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We love stories about youth channelling their ideals into life-changing projects, especially when there are tiny homes involved. Last year, with guidance from the non-profit organization Sawhorse Revolution and various architecture, construction, and engineering professionals, a group of teens designed seven tiny homes for the Nickelsville homeless community network in Seattle. With construction, made possible by a successful crowdfunding campaign, nearing completion, the team is back with plans to build four more moveable eco-friendly structures, including a tiny house duplex that’s ideal for families. https://vimeo.com/191997252 Nickelsville comprises a network of self-governed homeless encampments on city-sanctioned land throughout Seattle. They are transitional communities, and their inhabitants move every three to 18 months. As a result, the homes and other structures that Sawhorse teens build have to be mobile. Following their successful crowdfunding campaign last year, Sawhorse Revolution has launched Impossible City 2: youth-built homes for homeless . They hoping to raise around $21,000 to build additional tiny homes, a security booth, and a duplex. Sawhorse Revolution program director Sarah Smith told Inhabitat, “Our second Indiegogo campaign has been inspired by the impact these houses make – on so many levels. First is the experience our students have learning about homelessness. Design requires empathy; when they design a tiny house for someone experiencing homelessness, our youth must research, interview, and put themselves in the shoes of our clients.” Related: Oregon man donates tiny homes to Standing Rock protestors The Parabay Homes duplex design acknowledges that families can’t always squeeze into 120 square feet. So last summer, students conceived a design that expands the space with two separate structures, yet facilitates connection between family members in their respective sections. Another design will make it more comfortable for the camp residents who staff a 24-hour security booth that also acts as an entrance and hub in each village. Lastly, the team plans to design “Tiny Home #9” that will “prototype murphy bed construction and other moving canopy parts that can expand living area without violating city codes.” According to Sawhorse Revolution, Seattle has approved six camps to provide transitional housing for area homeless. The camps work with the Low Income Housing Institute to provide temporary refuge until affordable housing opens up for people unable to sustain rising rent prices. “There’s a sense of motivation and purpose when we work together on these tiny homes – the teens, builders, volunteers, and designers that make up a project team for the Sawhorse Revolution tiny homes are transformed by sharing a common purpose,” Sarah said. “Learning in this setting is not abstract – it’s got a real motivation, and this allows our youth to learn crucial skills as they provide shelter and dignity for those who need it most.” + Sawhorse Revolution + Impossible City 2 on Indiegogo

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Seattle teens build mobile tiny homes for local homeless community

$20K studio in Virginia demonstrates straw bale can be viable in humid environments

October 4, 2016 by  
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Straw bale building offers an affordable, sustainable solution to materials like concrete. Sigi Koko of Down to Earth Design demonstrated straw bale building will work even in wet climates with the Zeljo Studio , a 300-square-foot cottage in Arlington, Virginia . Built with reclaimed and scavenged materials, the studio cost less than $20K to build . The Zeljo Studio is comprised of a ” timber frame structure ,” with straw bales providing insulation . Wood siding provides an elegant exterior and the interior is finished with clay plaster locally sourced with soil from the building site. The foundation was already in place. Atop the dormers is a green roof to absorb rainwater and help a loft remain cool in warm summer weather. Due to the straw insulation, the studio stays warm in the winter without needing much heat. Related: Super-efficient straw-bale houses hit the market in the UK – piglets need not apply The owners of the studio found salvaged bathroom fixtures, kitchen cabinets, a kitchen sink, doors, and flooring for the loft. According to Koko, they obtained many of the materials for free. They even found new energy efficient windows that were “misordered” so were sold for a hefty discount. Koko wrote in an article , “By far, the biggest concern with strawbale walls, as with most materials in a wet or humid climate, is moisture.” She designed the straw bale studio in humid Virginia to help show straw bale buildings are still viable in wet climates. By targeting areas where water can sneak in, like at the wall base, windows, or roof eaves, straw bale homes work in places heavily exposed to moisture. Koko wrote an article outlining what steps home owners can take to protect their straw bale homes that can be read in detail here . + Down to Earth Design Images courtesy of Sigi Koko, Down to Earth Design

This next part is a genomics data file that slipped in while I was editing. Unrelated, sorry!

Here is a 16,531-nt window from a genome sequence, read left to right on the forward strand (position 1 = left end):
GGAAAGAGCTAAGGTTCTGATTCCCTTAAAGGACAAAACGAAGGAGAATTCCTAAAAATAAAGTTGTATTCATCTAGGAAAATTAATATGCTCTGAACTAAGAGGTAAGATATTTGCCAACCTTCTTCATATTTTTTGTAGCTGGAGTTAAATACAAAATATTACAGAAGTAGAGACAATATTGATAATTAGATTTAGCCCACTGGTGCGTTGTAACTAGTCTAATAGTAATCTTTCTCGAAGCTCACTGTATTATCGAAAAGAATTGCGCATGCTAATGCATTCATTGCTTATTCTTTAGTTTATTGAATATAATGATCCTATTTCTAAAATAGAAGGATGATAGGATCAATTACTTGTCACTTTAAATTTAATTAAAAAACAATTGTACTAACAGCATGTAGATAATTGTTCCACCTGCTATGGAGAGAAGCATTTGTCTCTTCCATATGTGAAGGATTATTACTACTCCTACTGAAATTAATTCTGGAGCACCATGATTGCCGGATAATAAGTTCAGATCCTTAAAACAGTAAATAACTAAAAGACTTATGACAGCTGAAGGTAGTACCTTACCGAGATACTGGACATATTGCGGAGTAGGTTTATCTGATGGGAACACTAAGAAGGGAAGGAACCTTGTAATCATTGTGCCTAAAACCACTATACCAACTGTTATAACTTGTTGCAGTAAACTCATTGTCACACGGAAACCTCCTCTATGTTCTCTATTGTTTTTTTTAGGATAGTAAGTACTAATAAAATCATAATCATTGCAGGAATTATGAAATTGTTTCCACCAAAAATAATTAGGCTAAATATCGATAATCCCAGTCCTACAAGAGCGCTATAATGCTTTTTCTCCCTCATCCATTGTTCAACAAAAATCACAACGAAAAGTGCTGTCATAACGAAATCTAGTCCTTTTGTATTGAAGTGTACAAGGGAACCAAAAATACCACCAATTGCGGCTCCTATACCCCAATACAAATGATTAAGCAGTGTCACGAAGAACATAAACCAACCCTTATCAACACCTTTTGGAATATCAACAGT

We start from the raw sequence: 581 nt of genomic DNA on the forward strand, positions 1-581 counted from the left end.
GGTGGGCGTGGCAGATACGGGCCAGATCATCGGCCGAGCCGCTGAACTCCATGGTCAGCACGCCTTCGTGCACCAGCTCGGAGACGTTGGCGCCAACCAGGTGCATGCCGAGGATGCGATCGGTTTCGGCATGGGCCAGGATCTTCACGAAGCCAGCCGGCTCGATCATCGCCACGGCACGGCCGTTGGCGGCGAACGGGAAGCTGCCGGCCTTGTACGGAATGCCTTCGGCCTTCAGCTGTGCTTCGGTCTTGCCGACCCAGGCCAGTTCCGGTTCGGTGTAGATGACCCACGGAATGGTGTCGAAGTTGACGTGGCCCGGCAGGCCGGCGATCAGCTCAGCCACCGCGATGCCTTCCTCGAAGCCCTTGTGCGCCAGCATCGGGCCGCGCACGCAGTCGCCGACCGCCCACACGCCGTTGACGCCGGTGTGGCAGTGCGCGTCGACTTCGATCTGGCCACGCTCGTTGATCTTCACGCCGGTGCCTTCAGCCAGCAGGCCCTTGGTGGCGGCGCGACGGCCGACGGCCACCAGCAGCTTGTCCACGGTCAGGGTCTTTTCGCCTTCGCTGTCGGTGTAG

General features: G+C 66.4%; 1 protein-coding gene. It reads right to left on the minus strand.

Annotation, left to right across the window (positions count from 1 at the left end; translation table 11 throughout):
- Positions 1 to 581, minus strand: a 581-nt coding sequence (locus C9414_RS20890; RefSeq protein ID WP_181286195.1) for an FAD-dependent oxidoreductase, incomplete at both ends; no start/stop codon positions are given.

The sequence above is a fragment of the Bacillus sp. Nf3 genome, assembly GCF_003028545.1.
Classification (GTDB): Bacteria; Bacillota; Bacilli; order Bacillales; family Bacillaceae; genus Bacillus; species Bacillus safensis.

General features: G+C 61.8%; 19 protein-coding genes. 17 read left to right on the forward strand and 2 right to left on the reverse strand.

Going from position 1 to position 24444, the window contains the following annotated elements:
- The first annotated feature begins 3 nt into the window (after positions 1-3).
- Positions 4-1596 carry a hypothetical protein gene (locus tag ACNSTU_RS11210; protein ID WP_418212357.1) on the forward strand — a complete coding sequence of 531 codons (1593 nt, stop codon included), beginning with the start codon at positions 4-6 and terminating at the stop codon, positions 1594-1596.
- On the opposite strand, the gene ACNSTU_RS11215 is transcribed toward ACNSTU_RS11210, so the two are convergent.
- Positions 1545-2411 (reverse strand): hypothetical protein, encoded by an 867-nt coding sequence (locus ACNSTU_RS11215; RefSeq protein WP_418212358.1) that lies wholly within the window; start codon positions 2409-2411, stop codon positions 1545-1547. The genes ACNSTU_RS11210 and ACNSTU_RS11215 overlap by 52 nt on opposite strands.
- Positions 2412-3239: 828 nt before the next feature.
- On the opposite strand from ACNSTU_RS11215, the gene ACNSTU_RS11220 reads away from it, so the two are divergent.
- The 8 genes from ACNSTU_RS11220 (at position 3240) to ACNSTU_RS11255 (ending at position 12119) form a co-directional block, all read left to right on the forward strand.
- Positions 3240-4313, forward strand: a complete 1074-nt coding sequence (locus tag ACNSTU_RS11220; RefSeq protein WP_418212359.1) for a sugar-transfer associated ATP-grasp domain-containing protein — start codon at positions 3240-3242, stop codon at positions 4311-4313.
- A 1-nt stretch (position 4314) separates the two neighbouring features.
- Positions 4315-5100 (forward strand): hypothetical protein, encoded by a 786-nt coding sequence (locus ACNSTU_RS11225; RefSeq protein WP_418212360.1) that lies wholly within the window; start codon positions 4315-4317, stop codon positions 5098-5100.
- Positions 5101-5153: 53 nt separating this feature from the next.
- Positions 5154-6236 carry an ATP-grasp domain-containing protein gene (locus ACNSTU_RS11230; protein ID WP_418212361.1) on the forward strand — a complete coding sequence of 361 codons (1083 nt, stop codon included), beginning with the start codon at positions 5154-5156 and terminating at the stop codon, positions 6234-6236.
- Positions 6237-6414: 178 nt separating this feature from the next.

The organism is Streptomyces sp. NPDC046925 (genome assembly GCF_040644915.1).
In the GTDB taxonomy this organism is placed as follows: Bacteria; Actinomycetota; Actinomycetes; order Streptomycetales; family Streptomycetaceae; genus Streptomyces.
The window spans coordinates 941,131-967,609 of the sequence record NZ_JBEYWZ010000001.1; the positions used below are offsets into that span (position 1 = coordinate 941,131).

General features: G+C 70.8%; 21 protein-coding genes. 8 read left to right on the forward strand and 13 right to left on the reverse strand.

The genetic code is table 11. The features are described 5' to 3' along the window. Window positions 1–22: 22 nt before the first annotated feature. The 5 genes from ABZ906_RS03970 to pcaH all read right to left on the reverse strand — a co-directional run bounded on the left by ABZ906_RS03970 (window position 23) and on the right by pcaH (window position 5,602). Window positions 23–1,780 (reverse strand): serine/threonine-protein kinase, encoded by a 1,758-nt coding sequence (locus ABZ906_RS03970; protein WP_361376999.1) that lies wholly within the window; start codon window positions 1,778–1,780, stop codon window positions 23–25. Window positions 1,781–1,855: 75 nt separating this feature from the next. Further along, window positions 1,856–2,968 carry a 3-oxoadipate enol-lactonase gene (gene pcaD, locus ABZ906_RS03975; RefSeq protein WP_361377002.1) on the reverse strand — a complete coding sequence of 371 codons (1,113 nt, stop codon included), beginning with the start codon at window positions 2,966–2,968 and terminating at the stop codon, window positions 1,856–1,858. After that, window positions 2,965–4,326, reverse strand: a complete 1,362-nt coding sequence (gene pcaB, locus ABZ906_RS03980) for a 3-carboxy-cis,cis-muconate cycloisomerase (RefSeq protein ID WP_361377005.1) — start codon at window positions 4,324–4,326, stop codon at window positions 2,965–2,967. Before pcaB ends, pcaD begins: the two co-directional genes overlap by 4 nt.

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$20K studio in Virginia demonstrates straw bale can be viable in humid environments

Amagansett Dunes house is a passively cooled family home surrounded by rolling dunes

February 2, 2016 by  
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Camouflaged Thoreau cabin in the woods of Utrecht has no running water or electricity

November 24, 2015 by  
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David Baker’s Ultra-Efficient Net Zero Cottage Generates 30% More Energy Than it Consumes [PHOTOS]

February 17, 2014 by  
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Read the rest of David Baker’s Ultra-Efficient Net Zero Cottage Generates 30% More Energy Than it Consumes [PHOTOS] Permalink | Add to del.icio.us | digg Post tags: AIA Homes Tours , AIA SF , architecture and the city festival , david baker , energy positive , Green Building , leed for homes , LEED platinum , net zero , passive house , San Francisco , Sustainable Building , Zero Cottage        

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David Baker’s Ultra-Efficient Net Zero Cottage Generates 30% More Energy Than it Consumes [PHOTOS]

Man Builds Cozy Tin Can Cabin out of Shipping Containers in Northern Wisconsin

February 17, 2014 by  
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Read the rest of Man Builds Cozy Tin Can Cabin out of Shipping Containers in Northern Wisconsin Permalink | Add to del.icio.us | digg Post tags: Architecture , diy building , DIY shipping container home , eco design , green design , home design , Recycled Materials , shipping container design , shipping container house , Solar Power , sustainable design , Sustainable Materials , Tin Can Cabin , Wisconsin tin can cabin        

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Man Builds Cozy Tin Can Cabin out of Shipping Containers in Northern Wisconsin

Artist Calvin Seibert Sculpts Mindblowing Modernist Sandcastles in Hawaii

February 17, 2014 by  
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Artist Calvin Seibert Sculpts Mindblowing Modernist Sandcastles in Hawaii